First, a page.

The Sami are a Northern indigenous people whose land, Sapmi, covers territory in Finland, Norway, Russia and Sweden. For the Nordic Sami, the last decades of the 20th century saw their indigenous rights partially recognized, a cultural and linguistic revival and the establishment of Sami parliaments. The Russian Sami, however, did not have the same opportunities and were isolated behind the closed border until the dissolution of the Soviet Union. This book examines the following two decades and the Russian Sami's attempt to achieve a linguistic revival, to mend the Cold War scars, and to establish their own independent ethno-political organizations.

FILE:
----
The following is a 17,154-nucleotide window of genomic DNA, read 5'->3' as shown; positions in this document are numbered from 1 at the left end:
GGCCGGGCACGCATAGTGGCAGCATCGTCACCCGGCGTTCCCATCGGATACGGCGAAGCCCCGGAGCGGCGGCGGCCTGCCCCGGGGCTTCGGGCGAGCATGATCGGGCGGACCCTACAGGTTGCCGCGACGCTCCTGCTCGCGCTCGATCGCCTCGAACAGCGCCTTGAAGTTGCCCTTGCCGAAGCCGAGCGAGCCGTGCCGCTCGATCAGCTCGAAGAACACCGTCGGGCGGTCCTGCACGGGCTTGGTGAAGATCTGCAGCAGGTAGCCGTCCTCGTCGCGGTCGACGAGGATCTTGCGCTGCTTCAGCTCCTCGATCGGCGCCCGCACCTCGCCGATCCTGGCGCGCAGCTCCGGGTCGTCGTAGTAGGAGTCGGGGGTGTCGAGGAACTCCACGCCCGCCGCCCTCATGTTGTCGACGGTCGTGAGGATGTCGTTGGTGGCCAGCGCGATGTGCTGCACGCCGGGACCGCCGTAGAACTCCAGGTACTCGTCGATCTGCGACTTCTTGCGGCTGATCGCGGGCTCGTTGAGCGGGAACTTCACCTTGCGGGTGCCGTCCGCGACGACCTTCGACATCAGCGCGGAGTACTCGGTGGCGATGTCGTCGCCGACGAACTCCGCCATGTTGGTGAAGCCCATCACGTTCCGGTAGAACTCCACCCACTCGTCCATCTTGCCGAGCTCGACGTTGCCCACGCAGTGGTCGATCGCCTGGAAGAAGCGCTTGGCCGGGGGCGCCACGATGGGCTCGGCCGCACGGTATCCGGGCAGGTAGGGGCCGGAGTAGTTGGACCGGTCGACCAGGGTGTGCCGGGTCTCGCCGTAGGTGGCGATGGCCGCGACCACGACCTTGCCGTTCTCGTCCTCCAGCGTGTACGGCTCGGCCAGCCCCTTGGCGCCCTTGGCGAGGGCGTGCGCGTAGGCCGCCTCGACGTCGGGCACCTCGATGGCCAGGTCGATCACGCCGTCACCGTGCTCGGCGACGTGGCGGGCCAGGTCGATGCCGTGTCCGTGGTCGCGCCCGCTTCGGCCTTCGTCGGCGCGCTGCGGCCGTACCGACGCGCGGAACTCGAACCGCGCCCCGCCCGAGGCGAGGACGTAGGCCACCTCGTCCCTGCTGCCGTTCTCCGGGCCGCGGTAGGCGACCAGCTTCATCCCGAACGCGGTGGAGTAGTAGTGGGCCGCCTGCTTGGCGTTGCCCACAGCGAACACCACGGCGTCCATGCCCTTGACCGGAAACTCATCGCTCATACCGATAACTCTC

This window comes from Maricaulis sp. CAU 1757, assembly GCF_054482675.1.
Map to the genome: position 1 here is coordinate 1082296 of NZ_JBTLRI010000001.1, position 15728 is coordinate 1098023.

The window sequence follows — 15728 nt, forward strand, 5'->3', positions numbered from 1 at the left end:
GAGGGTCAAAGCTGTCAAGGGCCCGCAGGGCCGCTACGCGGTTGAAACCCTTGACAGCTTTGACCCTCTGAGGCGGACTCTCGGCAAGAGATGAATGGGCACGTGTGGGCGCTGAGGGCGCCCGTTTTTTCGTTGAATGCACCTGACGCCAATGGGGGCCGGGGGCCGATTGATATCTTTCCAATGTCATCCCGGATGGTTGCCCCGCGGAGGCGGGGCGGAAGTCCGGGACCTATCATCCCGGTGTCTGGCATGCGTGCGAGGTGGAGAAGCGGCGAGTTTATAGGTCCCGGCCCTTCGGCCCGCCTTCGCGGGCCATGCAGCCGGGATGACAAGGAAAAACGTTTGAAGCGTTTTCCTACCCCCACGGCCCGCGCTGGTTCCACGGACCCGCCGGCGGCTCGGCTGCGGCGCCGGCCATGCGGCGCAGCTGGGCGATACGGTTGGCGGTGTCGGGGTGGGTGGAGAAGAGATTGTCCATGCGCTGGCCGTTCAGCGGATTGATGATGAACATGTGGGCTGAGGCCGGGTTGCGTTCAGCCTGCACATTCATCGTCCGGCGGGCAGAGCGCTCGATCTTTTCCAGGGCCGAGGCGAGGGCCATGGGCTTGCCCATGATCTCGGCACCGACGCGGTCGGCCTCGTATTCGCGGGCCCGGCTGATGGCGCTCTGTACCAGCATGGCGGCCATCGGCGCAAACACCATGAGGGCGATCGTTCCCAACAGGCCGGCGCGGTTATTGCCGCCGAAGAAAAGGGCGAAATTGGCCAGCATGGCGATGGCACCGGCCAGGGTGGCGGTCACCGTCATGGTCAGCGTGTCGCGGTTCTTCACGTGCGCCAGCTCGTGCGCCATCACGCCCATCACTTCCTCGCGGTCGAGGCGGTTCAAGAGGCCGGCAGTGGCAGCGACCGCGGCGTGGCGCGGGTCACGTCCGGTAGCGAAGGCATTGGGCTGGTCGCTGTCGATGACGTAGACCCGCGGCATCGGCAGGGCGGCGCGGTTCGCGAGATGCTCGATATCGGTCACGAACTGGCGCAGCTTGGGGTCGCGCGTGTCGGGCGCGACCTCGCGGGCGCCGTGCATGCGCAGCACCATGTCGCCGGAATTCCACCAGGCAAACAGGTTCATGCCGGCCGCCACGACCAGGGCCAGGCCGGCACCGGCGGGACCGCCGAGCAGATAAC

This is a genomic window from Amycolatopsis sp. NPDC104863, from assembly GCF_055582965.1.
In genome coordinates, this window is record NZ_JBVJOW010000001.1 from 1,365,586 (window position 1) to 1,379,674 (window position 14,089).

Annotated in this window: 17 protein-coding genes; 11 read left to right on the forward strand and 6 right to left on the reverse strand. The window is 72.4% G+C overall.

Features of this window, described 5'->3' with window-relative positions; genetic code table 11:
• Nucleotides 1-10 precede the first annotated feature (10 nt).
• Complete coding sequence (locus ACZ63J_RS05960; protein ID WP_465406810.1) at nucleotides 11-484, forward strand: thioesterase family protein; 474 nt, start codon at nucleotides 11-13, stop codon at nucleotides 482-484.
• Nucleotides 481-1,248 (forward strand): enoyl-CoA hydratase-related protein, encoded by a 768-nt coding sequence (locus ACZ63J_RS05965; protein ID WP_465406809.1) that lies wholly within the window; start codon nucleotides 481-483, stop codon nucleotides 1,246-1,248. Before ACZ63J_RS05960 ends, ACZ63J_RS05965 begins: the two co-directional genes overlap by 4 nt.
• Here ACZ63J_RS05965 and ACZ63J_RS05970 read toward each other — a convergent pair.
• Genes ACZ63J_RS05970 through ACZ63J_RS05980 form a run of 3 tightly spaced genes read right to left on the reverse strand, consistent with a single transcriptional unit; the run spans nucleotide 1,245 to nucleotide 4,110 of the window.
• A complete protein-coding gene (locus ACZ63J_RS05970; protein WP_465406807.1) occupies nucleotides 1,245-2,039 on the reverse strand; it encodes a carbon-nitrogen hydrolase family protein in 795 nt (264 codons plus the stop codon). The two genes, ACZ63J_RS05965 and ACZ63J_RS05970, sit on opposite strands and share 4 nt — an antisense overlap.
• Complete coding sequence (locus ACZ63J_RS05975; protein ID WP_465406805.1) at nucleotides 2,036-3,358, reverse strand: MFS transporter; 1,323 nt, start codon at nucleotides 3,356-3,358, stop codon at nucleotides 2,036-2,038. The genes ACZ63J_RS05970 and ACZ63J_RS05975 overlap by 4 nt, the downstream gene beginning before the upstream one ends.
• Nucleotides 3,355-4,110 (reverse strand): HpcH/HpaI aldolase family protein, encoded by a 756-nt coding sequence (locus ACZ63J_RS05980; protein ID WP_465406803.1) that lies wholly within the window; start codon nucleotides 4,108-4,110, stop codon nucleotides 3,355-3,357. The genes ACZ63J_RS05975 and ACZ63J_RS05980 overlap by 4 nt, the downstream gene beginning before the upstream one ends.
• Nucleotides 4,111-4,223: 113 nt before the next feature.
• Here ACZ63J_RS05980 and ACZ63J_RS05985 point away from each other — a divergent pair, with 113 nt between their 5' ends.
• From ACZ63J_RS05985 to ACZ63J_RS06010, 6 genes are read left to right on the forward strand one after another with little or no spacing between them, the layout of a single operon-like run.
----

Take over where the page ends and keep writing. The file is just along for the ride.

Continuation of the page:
Subjects: Population Studies, History
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